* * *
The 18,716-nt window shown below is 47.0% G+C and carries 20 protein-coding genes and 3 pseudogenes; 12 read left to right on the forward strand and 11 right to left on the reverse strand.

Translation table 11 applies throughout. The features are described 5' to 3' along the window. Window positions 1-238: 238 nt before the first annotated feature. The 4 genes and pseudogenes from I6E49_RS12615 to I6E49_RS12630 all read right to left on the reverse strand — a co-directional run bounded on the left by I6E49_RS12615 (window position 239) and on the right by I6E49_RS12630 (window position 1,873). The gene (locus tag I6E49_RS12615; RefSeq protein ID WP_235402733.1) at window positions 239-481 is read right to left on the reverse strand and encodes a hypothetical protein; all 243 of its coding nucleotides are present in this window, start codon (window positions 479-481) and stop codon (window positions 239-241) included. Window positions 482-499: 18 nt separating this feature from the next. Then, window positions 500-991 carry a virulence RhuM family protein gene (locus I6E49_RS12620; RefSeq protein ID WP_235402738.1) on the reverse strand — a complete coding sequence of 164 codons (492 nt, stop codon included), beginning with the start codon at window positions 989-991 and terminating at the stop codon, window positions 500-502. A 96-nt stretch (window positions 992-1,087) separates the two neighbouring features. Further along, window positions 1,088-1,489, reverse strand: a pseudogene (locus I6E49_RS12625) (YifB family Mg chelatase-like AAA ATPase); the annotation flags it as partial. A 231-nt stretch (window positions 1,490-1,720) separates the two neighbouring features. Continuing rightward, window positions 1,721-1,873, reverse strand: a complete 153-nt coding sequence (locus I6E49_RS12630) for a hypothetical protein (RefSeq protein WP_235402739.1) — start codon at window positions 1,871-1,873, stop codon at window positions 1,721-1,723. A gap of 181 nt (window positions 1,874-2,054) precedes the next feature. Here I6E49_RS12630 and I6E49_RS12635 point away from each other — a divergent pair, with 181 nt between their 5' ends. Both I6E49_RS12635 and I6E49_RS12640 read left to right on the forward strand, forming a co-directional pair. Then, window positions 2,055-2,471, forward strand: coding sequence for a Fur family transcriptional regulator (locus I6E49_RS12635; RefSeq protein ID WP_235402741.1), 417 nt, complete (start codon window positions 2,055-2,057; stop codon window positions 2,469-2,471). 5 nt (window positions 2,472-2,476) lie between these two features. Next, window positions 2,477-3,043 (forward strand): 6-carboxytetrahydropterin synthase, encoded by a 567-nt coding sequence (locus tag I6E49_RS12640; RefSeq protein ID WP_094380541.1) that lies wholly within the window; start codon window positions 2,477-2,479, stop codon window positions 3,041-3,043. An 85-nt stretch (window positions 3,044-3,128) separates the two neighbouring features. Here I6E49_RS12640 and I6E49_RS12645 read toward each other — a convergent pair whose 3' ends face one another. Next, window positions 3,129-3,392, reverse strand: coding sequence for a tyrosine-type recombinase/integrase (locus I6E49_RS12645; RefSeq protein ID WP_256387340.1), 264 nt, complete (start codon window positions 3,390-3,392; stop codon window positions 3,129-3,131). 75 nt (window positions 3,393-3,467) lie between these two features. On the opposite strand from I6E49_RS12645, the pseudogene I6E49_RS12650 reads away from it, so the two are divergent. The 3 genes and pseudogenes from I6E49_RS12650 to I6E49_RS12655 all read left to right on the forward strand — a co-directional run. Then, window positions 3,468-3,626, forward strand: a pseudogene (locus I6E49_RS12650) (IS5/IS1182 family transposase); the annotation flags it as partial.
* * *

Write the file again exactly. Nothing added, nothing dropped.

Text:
The 18,716-nt window shown below is 47.0% G+C and carries 20 protein-coding genes and 3 pseudogenes; 12 read left to right on the forward strand and 11 right to left on the reverse strand.

Translation table 11 applies throughout. The features are described 5' to 3' along the window. Window positions 1-238: 238 nt before the first annotated feature. The 4 genes and pseudogenes from I6E49_RS12615 to I6E49_RS12630 all read right to left on the reverse strand — a co-directional run bounded on the left by I6E49_RS12615 (window position 239) and on the right by I6E49_RS12630 (window position 1,873). The gene (locus tag I6E49_RS12615; RefSeq protein ID WP_235402733.1) at window positions 239-481 is read right to left on the reverse strand and encodes a hypothetical protein; all 243 of its coding nucleotides are present in this window, start codon (window positions 479-481) and stop codon (window positions 239-241) included. Window positions 482-499: 18 nt separating this feature from the next. Then, window positions 500-991 carry a virulence RhuM family protein gene (locus I6E49_RS12620; RefSeq protein ID WP_235402738.1) on the reverse strand — a complete coding sequence of 164 codons (492 nt, stop codon included), beginning with the start codon at window positions 989-991 and terminating at the stop codon, window positions 500-502. A 96-nt stretch (window positions 992-1,087) separates the two neighbouring features. Further along, window positions 1,088-1,489, reverse strand: a pseudogene (locus I6E49_RS12625) (YifB family Mg chelatase-like AAA ATPase); the annotation flags it as partial. A 231-nt stretch (window positions 1,490-1,720) separates the two neighbouring features. Continuing rightward, window positions 1,721-1,873, reverse strand: a complete 153-nt coding sequence (locus I6E49_RS12630) for a hypothetical protein (RefSeq protein WP_235402739.1) — start codon at window positions 1,871-1,873, stop codon at window positions 1,721-1,723. A gap of 181 nt (window positions 1,874-2,054) precedes the next feature. Here I6E49_RS12630 and I6E49_RS12635 point away from each other — a divergent pair, with 181 nt between their 5' ends. Both I6E49_RS12635 and I6E49_RS12640 read left to right on the forward strand, forming a co-directional pair. Then, window positions 2,055-2,471, forward strand: coding sequence for a Fur family transcriptional regulator (locus I6E49_RS12635; RefSeq protein ID WP_235402741.1), 417 nt, complete (start codon window positions 2,055-2,057; stop codon window positions 2,469-2,471). 5 nt (window positions 2,472-2,476) lie between these two features. Next, window positions 2,477-3,043 (forward strand): 6-carboxytetrahydropterin synthase, encoded by a 567-nt coding sequence (locus tag I6E49_RS12640; RefSeq protein ID WP_094380541.1) that lies wholly within the window; start codon window positions 2,477-2,479, stop codon window positions 3,041-3,043. An 85-nt stretch (window positions 3,044-3,128) separates the two neighbouring features. Here I6E49_RS12640 and I6E49_RS12645 read toward each other — a convergent pair whose 3' ends face one another. Next, window positions 3,129-3,392, reverse strand: coding sequence for a tyrosine-type recombinase/integrase (locus I6E49_RS12645; RefSeq protein ID WP_256387340.1), 264 nt, complete (start codon window positions 3,390-3,392; stop codon window positions 3,129-3,131). 75 nt (window positions 3,393-3,467) lie between these two features. On the opposite strand from I6E49_RS12645, the pseudogene I6E49_RS12650 reads away from it, so the two are divergent. The 3 genes and pseudogenes from I6E49_RS12650 to I6E49_RS12655 all read left to right on the forward strand — a co-directional run. Then, window positions 3,468-3,626, forward strand: a pseudogene (locus I6E49_RS12650) (IS5/IS1182 family transposase); the annotation flags it as partial.